GloVe: Global Vectors for Word Representation

Kajal Pawar

a year ago

GloVe stands for Global Vector for Word Representation. This an unsupervised learning method which is an extension to the Word2Vec model which help to efficiently learn the word vectors. It is developed by Pennington, et al. at Stanford.
Pennington et al. argue that the online scanning approach used by word2vec algorithm is suboptimal since it doesn’t fully exploit statistical information regarding word co-occurrences. So, they developed a GloVe model which combines the benefits of the Word2vec skip-gram model when it comes to word analogy tasks, with the benefits of matrix factorization methods that can exploit global statistical information.
In classical vector space model, the representations of words were developed by using matrix factorization techniques such as Latent Semantic Analysis (LSA) that do a good job of using global text statistics but are not as good as the learned methods like Word2vec model at capturing meaning and demonstrating it on tasks like calculating analogies.
For example, the male/female relationship is automatically learned, and with the induced vector representations, “King – Man + Woman” results in a vector very close to “Queen.”
Therefore, GloVe is an approach to combine both the global statistics of matrix factorization techniques like LSA with the local context-based learning technique used in word2vec model.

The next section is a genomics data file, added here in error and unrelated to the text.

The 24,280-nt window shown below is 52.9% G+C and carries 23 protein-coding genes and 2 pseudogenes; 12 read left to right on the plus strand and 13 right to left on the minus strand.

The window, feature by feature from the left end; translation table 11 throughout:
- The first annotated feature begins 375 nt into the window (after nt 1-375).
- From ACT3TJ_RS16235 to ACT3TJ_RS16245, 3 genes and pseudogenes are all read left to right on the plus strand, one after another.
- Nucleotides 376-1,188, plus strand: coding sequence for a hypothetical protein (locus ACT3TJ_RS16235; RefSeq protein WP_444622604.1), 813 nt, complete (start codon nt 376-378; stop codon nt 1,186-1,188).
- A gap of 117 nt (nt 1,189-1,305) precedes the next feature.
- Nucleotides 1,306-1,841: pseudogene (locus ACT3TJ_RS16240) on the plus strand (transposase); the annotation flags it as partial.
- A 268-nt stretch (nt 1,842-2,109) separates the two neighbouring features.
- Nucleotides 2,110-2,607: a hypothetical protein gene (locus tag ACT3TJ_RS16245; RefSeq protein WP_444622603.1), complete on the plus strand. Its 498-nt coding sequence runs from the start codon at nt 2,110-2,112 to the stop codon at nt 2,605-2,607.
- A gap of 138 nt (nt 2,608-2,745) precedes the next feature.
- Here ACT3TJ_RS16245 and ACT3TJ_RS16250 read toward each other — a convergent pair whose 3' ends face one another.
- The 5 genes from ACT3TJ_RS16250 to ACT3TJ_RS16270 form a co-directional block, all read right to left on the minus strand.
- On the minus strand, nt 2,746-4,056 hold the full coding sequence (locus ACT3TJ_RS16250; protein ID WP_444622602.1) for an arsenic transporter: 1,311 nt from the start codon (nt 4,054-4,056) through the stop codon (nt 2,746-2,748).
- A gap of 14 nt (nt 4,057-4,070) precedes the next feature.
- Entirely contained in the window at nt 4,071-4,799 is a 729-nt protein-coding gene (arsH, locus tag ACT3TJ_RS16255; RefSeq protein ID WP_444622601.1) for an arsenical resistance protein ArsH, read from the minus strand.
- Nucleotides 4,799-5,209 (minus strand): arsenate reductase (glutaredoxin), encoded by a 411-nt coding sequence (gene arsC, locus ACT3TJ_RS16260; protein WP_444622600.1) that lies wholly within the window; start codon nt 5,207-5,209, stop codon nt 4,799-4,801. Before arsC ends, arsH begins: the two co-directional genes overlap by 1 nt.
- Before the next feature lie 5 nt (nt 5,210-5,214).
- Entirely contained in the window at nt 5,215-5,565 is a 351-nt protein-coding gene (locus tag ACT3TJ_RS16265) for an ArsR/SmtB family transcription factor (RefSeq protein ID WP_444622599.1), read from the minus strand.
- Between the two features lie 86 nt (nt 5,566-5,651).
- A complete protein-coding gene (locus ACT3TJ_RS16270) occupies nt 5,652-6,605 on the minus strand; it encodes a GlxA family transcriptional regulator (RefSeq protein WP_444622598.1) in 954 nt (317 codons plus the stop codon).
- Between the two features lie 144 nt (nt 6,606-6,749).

The GloVe model instead of using a window to define local context, it constructs an explicit word co-occurrence or word-context matrix using statistics across the whole text corpus. This result in a learning model that may result in generally better word embeddings.
The GloVe model produces a vector space with meaningful substructure, as evidenced by its performance of 75% on a recent word analogy task. It also outperforms related models on similarity tasks and named entity recognition.

Let’s see how GloVe finds meaning in statistics?

As you may know, almost all unsupervised methods for learning word representations uses the statistics of number of times (word occurrences) a word is coming in a word corpus as a primary source of information.